Mexican National Admits Growing Marijuana On Public Lands
BOISE — Gilberto Duran-Contreras, 51, a Mexican national, pleaded guilty yesterday in federal court to unlawfully manufacturing more than 1,000 marijuana plants, and damage to government land, U.S. Attorney Wendy J. Olson announced. The defendant appeared before U.S. Magistrate Judge Candy W. Dale at the federal courthouse in Boise.
According to the plea agreement, on September 15, 2013, law enforcement officers arrested Duran-Contreras on Hwy 21 near Lowman, a few miles from an outdoor marijuana growing operation on Little Beaver Creek in the Boise National Forest. A few days earlier, his co-defendants Marcos Solano-Farias, Jose Misael Ayala-Talavera, and Carlos Cerda-Carpio, were arrested in a related outdoor marijuana growing operation with 1,411 live plants on Rabbit Creek. The three co-defendants have already pleaded guilty. Duran-Contreras admitted he had worked in the growing operation on Little Beaver Creek where law enforcement officers had removed 5,463 marijuana plants. According to the plea agreements, investigators found and seized two semi-automatic handguns, and an AK-47 type rifle at the Rabbit Creek camp. Firearms had also been present at the Little Beaver Creek camp. At both locations, investigators found several hundred marijuana plants that had already been harvested from the 2013 growing operation. Law enforcement officers have located and eradicated all live marijuana plants from these growing operations.
Co-defendant Mariah Villasenor-Rodriguez recently pleaded guilty to possession of more than 100 kilos of processed marijuana at her premises in Caldwell. She is the wife of lead co-defendant, Juan Pablo Villasenor-Villa, who is set for trial on July 21, 2014.
All defendants were indicted by a federal grand jury on October 9, 2013, on charges of conspiracy to manufacture and distribute marijuana, possession of firearms in furtherance of drug trafficking, and injury to federal public lands. Duran-Contreras will be sentenced on July 8, 2014. The four co-defendants who have previously pleaded guilty are set for sentencing on May 14-15, 2014.
The charge of manufacturing more than 1,000 marijuana plants carries a penalty of not less than ten years and up to life in prison, a maximum fine of $10 million, and five years of supervised release. The charge of injury to government property is punishable by up to ten years in prison, a maximum fine of $250,000, and up to three years of supervised release. Possession of more than 100 kg is punishable by not less than five years and up to 25 years in prison, a maximum fine of $5 million and up to three years of supervised release.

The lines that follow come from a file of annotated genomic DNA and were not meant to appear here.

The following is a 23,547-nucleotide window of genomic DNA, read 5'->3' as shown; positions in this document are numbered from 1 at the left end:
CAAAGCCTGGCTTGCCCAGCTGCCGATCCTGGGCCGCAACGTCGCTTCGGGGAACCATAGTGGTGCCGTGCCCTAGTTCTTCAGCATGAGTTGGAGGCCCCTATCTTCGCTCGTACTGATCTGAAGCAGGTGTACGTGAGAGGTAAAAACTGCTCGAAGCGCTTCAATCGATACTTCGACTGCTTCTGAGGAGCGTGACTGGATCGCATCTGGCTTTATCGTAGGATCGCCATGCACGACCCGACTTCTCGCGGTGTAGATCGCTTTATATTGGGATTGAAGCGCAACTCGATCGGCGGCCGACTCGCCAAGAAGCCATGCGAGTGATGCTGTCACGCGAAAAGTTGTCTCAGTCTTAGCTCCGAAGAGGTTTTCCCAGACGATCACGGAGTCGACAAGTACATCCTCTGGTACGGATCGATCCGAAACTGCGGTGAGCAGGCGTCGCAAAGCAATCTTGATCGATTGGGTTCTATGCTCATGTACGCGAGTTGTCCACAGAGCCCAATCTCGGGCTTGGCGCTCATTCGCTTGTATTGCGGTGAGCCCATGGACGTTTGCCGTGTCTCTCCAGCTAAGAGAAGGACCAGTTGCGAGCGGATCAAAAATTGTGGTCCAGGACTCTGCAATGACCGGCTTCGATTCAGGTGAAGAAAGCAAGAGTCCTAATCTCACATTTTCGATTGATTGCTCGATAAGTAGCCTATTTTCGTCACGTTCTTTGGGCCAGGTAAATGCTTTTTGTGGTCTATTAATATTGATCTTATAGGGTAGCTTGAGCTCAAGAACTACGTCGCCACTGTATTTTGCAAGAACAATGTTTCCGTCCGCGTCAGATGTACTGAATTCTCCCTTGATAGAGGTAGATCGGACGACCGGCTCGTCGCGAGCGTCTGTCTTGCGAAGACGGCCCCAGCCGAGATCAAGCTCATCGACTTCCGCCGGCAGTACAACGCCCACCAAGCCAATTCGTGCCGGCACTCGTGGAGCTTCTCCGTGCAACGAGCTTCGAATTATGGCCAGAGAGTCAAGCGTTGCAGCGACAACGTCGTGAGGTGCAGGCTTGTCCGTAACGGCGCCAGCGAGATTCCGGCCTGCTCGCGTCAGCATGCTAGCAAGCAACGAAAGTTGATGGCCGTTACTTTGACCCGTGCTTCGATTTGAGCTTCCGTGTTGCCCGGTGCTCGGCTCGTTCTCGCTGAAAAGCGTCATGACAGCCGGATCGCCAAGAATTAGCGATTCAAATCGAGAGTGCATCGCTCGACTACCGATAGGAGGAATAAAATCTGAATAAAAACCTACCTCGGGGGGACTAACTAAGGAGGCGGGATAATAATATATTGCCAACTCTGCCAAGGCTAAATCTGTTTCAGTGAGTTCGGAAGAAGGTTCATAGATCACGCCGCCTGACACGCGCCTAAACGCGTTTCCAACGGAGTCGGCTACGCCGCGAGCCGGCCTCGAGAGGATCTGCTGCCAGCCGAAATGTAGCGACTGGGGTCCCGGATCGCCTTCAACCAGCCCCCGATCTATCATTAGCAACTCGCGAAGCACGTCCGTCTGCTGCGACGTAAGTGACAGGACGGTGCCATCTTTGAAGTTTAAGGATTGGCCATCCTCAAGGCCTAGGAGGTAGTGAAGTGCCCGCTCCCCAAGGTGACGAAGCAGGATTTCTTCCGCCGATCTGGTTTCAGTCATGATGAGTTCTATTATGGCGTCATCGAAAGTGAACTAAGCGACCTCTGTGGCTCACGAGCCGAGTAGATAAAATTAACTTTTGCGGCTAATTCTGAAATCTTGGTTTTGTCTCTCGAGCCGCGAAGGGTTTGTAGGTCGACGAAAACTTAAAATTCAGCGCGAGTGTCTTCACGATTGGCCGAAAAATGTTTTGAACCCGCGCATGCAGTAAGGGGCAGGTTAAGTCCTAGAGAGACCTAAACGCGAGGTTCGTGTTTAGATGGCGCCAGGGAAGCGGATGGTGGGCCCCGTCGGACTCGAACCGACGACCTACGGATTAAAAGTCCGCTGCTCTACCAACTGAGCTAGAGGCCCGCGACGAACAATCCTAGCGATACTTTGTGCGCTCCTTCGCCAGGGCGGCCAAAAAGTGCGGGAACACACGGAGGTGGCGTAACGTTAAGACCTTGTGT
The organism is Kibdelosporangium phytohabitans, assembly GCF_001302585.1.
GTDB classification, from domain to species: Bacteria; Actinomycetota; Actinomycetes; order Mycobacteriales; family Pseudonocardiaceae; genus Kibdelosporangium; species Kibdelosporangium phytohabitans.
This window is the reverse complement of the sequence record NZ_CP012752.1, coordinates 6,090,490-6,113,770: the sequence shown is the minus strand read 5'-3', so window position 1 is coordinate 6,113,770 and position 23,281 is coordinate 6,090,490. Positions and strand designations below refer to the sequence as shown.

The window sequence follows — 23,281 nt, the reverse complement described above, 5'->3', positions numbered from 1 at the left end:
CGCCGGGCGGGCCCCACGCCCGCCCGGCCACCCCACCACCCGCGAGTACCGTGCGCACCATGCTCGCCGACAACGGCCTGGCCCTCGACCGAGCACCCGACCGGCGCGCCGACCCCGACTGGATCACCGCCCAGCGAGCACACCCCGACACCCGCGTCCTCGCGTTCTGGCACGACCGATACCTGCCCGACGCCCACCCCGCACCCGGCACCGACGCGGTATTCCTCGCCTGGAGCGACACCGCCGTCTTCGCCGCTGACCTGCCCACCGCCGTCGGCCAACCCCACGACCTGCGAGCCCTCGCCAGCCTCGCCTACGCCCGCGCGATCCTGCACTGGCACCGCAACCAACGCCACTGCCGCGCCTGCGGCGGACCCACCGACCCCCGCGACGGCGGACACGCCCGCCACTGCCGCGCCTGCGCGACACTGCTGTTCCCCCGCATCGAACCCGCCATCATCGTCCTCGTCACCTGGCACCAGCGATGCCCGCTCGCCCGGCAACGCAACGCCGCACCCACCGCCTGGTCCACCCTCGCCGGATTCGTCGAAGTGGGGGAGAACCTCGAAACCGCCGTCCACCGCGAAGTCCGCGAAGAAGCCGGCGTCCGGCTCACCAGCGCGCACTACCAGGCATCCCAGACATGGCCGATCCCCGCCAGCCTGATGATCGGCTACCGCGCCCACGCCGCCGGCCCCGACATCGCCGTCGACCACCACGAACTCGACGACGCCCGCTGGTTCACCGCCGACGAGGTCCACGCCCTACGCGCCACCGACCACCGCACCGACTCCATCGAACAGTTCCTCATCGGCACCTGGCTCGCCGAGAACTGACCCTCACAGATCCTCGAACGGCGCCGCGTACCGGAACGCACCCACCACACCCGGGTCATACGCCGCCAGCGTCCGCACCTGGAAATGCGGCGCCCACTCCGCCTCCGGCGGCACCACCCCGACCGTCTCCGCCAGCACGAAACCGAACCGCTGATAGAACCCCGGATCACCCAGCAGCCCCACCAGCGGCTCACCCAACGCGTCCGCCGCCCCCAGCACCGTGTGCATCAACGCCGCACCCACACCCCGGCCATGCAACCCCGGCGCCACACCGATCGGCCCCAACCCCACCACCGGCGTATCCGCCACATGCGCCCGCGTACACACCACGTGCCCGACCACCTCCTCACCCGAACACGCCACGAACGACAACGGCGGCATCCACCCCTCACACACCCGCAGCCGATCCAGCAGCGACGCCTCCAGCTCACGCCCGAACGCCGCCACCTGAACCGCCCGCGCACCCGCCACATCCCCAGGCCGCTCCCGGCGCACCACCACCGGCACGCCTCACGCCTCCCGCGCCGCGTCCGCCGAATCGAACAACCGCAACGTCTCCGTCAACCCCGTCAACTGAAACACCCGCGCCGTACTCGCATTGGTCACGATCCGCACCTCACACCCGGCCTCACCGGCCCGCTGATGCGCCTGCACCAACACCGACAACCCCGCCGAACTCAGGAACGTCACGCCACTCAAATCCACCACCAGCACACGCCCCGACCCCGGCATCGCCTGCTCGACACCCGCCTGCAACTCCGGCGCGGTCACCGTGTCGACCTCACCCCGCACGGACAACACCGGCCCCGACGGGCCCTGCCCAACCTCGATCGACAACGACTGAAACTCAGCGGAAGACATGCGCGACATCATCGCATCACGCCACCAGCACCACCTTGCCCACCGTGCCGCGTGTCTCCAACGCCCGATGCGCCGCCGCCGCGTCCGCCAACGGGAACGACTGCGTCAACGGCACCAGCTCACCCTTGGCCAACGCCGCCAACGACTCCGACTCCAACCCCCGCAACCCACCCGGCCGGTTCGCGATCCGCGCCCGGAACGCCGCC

“Vigorous prosecution of those who grow illegal drugs on federal land is a high priority of this office,” said Olson. “Those who operate marijuana grows not only traffic in illegal drugs, but they also damage wildlife and the environment and, through their possession and possible use of firearms, pose a significant danger to all Idahoans who seek to use our national forests for hiking, hunting and recreation purposes.” Olson noted that Duran-Contreras is the tenth defendant in 2014 to plead guilty or be sentenced in Idaho on federal drug trafficking charges that also involved the unlawful use, possession or sale of firearms. “Drugs and guns are a dangerous and often violent combination,” Olson said. “Today’s guilty pleas demonstrate that federal gun laws are carefully targeted at those who use or possess firearms for unlawful purposes.”
The case is the result of a joint investigation result of the Organized Crime and Drug Enforcement Task Force (OCDETF), which included the cooperative law enforcement efforts of the Drug Enforcement Administration, Bureau of Land Management, and United States Forest Service, with assistance from the Ada County Sheriff’s Office, Boise County Sheriff’s Office, Boise Police Department, City County Narcotics Unit (Canyon County Sheriff’s Office and Caldwell Police Department), the Idaho National Guard, Meridian Police Department, Nampa Police Department, Spokane Police Department, U.S. Immigration and Customs Enforcement’s (ICE) Homeland Security Investigations (HSI), and Washington State Police.
The OCDETF program is a federal, multi-agency, multi-jurisdictional task force that supplies supplemental federal funding to federal and state agencies involved in the identification, investigation, and prosecution of major drug trafficking organizations.